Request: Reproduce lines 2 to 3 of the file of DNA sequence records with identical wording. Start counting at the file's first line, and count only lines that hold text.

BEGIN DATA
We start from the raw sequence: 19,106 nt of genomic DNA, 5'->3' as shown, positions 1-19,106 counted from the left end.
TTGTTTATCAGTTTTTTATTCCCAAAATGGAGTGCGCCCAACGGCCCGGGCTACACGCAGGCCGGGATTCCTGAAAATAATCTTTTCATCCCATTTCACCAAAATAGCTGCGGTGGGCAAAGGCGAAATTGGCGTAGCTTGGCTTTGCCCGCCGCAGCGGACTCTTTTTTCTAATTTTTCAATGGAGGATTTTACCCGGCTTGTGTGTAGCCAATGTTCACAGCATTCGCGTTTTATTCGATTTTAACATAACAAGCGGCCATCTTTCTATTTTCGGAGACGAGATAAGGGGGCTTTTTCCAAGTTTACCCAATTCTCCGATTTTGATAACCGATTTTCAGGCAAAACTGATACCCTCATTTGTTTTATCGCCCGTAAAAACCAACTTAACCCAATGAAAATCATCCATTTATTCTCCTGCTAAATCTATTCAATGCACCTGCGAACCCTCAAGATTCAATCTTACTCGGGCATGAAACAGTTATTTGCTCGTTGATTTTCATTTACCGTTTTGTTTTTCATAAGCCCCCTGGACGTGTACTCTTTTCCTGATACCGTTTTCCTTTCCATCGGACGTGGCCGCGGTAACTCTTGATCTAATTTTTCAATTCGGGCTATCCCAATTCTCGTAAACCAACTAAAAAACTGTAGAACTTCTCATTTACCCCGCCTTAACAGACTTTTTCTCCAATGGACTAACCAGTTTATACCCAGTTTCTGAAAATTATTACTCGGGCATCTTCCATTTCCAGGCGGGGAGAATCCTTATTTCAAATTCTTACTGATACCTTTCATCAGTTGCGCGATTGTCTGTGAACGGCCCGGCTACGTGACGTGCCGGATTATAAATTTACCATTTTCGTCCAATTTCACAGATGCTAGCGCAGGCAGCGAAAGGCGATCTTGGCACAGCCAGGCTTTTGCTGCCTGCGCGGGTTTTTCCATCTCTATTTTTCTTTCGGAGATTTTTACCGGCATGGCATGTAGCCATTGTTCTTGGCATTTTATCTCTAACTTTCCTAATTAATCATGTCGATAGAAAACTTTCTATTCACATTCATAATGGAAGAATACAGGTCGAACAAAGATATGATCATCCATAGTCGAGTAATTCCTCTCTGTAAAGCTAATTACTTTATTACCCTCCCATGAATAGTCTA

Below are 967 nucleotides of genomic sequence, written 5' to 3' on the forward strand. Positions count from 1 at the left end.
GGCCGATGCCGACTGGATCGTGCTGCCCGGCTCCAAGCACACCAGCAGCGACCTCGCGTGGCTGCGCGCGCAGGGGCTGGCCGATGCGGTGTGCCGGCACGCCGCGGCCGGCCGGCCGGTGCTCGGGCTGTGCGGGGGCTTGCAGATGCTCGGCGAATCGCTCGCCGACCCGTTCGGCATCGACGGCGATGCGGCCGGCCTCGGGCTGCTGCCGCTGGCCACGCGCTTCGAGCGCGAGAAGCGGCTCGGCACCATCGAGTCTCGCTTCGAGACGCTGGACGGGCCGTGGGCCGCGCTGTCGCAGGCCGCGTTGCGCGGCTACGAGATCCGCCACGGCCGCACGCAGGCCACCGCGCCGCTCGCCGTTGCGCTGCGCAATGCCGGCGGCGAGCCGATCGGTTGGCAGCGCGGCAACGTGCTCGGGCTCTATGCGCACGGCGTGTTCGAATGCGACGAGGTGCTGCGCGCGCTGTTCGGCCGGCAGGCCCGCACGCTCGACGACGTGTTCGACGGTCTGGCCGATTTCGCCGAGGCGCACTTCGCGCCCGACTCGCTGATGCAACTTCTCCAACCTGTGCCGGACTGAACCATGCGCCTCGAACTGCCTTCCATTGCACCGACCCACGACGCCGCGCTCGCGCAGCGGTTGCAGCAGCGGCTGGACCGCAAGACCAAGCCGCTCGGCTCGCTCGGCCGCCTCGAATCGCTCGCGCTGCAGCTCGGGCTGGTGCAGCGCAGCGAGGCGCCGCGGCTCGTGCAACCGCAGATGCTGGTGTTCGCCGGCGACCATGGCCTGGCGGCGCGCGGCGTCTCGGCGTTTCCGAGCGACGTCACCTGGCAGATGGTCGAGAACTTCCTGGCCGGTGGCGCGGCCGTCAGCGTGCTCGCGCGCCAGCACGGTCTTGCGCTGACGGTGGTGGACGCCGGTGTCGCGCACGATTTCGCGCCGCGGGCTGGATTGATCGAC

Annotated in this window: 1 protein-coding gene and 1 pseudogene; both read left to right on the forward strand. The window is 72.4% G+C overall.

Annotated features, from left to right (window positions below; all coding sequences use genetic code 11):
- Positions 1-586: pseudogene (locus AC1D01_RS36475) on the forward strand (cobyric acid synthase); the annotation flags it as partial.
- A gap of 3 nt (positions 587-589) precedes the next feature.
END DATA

TTGTTTATCAGTTTTTTATTCCCAAAATGGAGTGCGCCCAACGGCCCGGGCTACACGCAGGCCGGGATTCCTGAAAATAATCTTTTCATCCCATTTCACCAAAATAGCTGCGGTGGGCAAAGGCGAAATTGGCGTAGCTTGGCTTTGCCCGCCGCAGCGGACTCTTTTTTCTAATTTTTCAATGGAGGATTTTACCCGGCTTGTGTGTAGCCAATGTTCACAGCATTCGCGTTTTATTCGATTTTAACATAACAAGCGGCCATCTTTCTATTTTCGGAGACGAGATAAGGGGGCTTTTTCCAAGTTTACCCAATTCTCCGATTTTGATAACCGATTTTCAGGCAAAACTGATACCCTCATTTGTTTTATCGCCCGTAAAAACCAACTTAACCCAATGAAAATCATCCATTTATTCTCCTGCTAAATCTATTCAATGCACCTGCGAACCCTCAAGATTCAATCTTACTCGGGCATGAAACAGTTATTTGCTCGTTGATTTTCATTTACCGTTTTGTTTTTCATAAGCCCCCTGGACGTGTACTCTTTTCCTGATACCGTTTTCCTTTCCATCGGACGTGGCCGCGGTAACTCTTGATCTAATTTTTCAATTCGGGCTATCCCAATTCTCGTAAACCAACTAAAAAACTGTAGAACTTCTCATTTACCCCGCCTTAACAGACTTTTTCTCCAATGGACTAACCAGTTTATACCCAGTTTCTGAAAATTATTACTCGGGCATCTTCCATTTCCAGGCGGGGAGAATCCTTATTTCAAATTCTTACTGATACCTTTCATCAGTTGCGCGATTGTCTGTGAACGGCCCGGCTACGTGACGTGCCGGATTATAAATTTACCATTTTCGTCCAATTTCACAGATGCTAGCGCAGGCAGCGAAAGGCGATCTTGGCACAGCCAGGCTTTTGCTGCCTGCGCGGGTTTTTCCATCTCTATTTTTCTTTCGGAGATTTTTACCGGCATGGCATGTAGCCATTGTTCTTGGCATTTTATCTCTAACTTTCCTAATTAATCATGTCGATAGAAAACTTTCTATTCACATTCATAATGGAAGAATACAGGTCGAACAAAGATATGATCATCCATAGTCGAGTAATTCCTCTCTGTAAAGCTAATTACTTTATTACCCTCCCATGAATAGTCTA

Below are 967 nucleotides of genomic sequence, written 5' to 3' on the forward strand. Positions count from 1 at the left end.